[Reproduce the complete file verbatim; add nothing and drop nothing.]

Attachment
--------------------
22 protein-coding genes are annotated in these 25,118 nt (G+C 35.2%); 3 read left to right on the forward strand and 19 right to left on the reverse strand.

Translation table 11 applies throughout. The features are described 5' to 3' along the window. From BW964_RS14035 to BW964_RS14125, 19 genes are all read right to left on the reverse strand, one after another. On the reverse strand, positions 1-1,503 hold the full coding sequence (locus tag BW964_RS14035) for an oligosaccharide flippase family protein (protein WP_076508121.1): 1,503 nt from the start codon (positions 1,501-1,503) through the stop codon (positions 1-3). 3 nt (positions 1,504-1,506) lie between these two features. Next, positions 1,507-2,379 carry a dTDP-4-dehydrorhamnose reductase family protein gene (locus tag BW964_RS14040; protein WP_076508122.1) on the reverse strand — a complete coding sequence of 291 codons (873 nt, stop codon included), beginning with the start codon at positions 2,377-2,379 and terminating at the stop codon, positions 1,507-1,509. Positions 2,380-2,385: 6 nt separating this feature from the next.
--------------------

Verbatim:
22 protein-coding genes are annotated in these 25,118 nt (G+C 35.2%); 3 read left to right on the forward strand and 19 right to left on the reverse strand.

Translation table 11 applies throughout. The features are described 5' to 3' along the window. From BW964_RS14035 to BW964_RS14125, 19 genes are all read right to left on the reverse strand, one after another. On the reverse strand, positions 1-1,503 hold the full coding sequence (locus tag BW964_RS14035) for an oligosaccharide flippase family protein (protein WP_076508121.1): 1,503 nt from the start codon (positions 1,501-1,503) through the stop codon (positions 1-3). 3 nt (positions 1,504-1,506) lie between these two features. Next, positions 1,507-2,379 carry a dTDP-4-dehydrorhamnose reductase family protein gene (locus tag BW964_RS14040; protein WP_076508122.1) on the reverse strand — a complete coding sequence of 291 codons (873 nt, stop codon included), beginning with the start codon at positions 2,377-2,379 and terminating at the stop codon, positions 1,507-1,509. Positions 2,380-2,385: 6 nt separating this feature from the next.